As the first country in North America to allow same-sex marriage, Canada is typically seen as a haven for LGBTQ+ individuals. Compared to many parts of the world, Canada truly is. But it wasn’t always like that.
From the 1940s into the 80s, Canada specifically targeted queer people working in the military or the public sector.
Queer Canadians working in the Canadian Armed Forces, Royal Canadian Mounted Police, or any branch of federal public service were targeted, harassed, and many were fired from their positions solely for being a sexual minority.
Described as a “purge,” the federal government saw queer Canadians in public service roles as deceitful and liable to blackmail. Ultimately, queer Canadians were deemed untrustworthy and unfit to serve their country, simply for being a sexual minority.
Thousands of queer Canadians were fired, discharged, or demoted in the decades this queer witch-hunt went on for.
The Huffington Post has a harrowing tale of one Canadian naval officer who was spied on and harassed by the federal government, forced to come out as gay while being interrogated. It’s a grim tale and you’d be shocked to know it happened on Canadian soil.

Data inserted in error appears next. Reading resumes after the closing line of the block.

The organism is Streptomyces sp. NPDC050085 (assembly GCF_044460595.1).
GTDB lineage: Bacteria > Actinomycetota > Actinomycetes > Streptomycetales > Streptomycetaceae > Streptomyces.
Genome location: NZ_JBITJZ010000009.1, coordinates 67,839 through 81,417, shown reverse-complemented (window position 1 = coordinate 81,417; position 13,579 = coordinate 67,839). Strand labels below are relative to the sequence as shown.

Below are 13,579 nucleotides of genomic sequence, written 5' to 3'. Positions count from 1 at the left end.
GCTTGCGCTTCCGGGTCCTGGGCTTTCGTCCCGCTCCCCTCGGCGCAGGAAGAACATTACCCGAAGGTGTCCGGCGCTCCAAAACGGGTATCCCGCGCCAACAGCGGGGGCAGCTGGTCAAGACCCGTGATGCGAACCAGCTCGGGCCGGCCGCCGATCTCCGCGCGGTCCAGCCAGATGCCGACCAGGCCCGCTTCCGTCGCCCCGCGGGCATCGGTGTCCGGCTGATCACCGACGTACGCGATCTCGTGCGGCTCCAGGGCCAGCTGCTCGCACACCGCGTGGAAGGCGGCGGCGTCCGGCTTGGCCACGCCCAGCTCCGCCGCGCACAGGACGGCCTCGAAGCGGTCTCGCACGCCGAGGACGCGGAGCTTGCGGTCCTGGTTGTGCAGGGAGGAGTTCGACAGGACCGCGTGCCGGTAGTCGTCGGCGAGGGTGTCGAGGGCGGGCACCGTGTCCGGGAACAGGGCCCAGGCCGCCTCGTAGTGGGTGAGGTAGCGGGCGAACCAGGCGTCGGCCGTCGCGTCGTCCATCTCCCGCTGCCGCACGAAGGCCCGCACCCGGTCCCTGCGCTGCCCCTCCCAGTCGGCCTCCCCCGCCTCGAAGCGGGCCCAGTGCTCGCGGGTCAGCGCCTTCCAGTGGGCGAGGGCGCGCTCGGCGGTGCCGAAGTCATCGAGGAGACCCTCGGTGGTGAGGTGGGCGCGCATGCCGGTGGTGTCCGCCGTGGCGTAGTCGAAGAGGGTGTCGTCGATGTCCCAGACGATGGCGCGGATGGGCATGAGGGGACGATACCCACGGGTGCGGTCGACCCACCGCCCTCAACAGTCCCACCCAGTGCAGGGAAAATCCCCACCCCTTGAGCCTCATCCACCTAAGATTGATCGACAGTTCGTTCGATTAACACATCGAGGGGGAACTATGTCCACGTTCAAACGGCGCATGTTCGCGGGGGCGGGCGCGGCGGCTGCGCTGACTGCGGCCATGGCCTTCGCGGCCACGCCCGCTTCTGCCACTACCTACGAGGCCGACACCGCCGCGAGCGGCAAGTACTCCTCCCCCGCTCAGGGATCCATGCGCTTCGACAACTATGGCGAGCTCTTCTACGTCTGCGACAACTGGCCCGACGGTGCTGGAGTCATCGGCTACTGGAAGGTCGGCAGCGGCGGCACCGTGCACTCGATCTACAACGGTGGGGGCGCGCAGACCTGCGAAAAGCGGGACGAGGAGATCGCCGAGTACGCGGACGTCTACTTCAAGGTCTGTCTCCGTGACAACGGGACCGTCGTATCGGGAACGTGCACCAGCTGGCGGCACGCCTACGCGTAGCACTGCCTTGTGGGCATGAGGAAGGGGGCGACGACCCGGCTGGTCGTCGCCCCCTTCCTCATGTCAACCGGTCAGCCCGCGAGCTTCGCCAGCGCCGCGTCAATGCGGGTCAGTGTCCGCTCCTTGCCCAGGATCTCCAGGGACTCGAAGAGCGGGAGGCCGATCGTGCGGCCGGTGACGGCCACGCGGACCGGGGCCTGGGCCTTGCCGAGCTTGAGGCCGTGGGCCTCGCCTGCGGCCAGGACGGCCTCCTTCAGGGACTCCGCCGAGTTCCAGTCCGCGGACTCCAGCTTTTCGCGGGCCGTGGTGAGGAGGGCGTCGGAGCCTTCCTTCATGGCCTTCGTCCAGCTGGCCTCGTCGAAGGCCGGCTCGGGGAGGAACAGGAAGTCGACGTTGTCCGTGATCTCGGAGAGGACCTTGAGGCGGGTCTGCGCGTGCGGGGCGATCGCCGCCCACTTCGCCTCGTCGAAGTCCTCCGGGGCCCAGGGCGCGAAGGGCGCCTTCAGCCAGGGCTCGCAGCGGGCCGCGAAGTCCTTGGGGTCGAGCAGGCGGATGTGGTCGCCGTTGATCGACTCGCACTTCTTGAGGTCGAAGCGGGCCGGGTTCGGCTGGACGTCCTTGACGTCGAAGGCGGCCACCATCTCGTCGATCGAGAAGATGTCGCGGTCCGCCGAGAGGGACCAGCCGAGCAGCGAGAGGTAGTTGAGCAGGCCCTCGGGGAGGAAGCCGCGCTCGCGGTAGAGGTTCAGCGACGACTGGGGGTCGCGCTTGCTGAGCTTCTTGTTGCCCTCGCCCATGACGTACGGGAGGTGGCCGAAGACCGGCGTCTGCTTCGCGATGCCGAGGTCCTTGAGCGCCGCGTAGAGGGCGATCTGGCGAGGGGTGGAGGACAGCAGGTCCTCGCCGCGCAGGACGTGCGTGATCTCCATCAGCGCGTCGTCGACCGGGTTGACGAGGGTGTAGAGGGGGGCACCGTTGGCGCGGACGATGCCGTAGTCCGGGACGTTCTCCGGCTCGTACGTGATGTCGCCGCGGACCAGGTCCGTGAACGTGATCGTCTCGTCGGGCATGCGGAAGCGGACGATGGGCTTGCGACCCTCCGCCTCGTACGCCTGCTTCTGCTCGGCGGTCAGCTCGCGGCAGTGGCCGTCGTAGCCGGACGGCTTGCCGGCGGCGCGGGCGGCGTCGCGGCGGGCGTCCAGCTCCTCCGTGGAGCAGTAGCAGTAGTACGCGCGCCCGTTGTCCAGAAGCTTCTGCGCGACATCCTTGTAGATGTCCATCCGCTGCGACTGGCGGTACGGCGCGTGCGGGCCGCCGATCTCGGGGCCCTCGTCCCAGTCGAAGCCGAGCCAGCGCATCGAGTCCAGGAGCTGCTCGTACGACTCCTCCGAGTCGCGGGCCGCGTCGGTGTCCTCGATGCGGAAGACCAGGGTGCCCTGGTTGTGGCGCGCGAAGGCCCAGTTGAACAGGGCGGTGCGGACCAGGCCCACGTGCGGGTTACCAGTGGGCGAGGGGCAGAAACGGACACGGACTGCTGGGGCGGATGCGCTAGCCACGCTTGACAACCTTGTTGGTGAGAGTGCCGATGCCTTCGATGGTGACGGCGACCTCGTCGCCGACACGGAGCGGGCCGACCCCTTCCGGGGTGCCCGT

But now the federal government is finally owning up to its misdeeds and wrongful action against the LGBTQ+ people of Canada.
The Trudeau government has promised a formal apology, made by the Prime Minister himself, by the end of 2017.
The government is creating an advisory council to write the apology. Who will make up the membership of the advisory council is expected to be announced in the coming days.
Some advocates, however, want more than just a apology. The government needs to destroy all records of investigations into queer Canadians and go public with any formal government documents that called for the surveillance and firing of LGBTQ+ public service workers.
None of this will correct the wrongs enacted upon queer Canadians who had to suffer through this dark period of Canada’s history, but an apology is worth something.
At the least, having Trudeau own up to the government’s past mistakes demonstrates goodwill towards Canada’s queer communities while also pointing out a period of time where being a sexual minority in this country wasn’t easy.
To move forward, Canada needs to acknowledge its past, and this formal apology is one step towards the greater goal of a truly accepting country.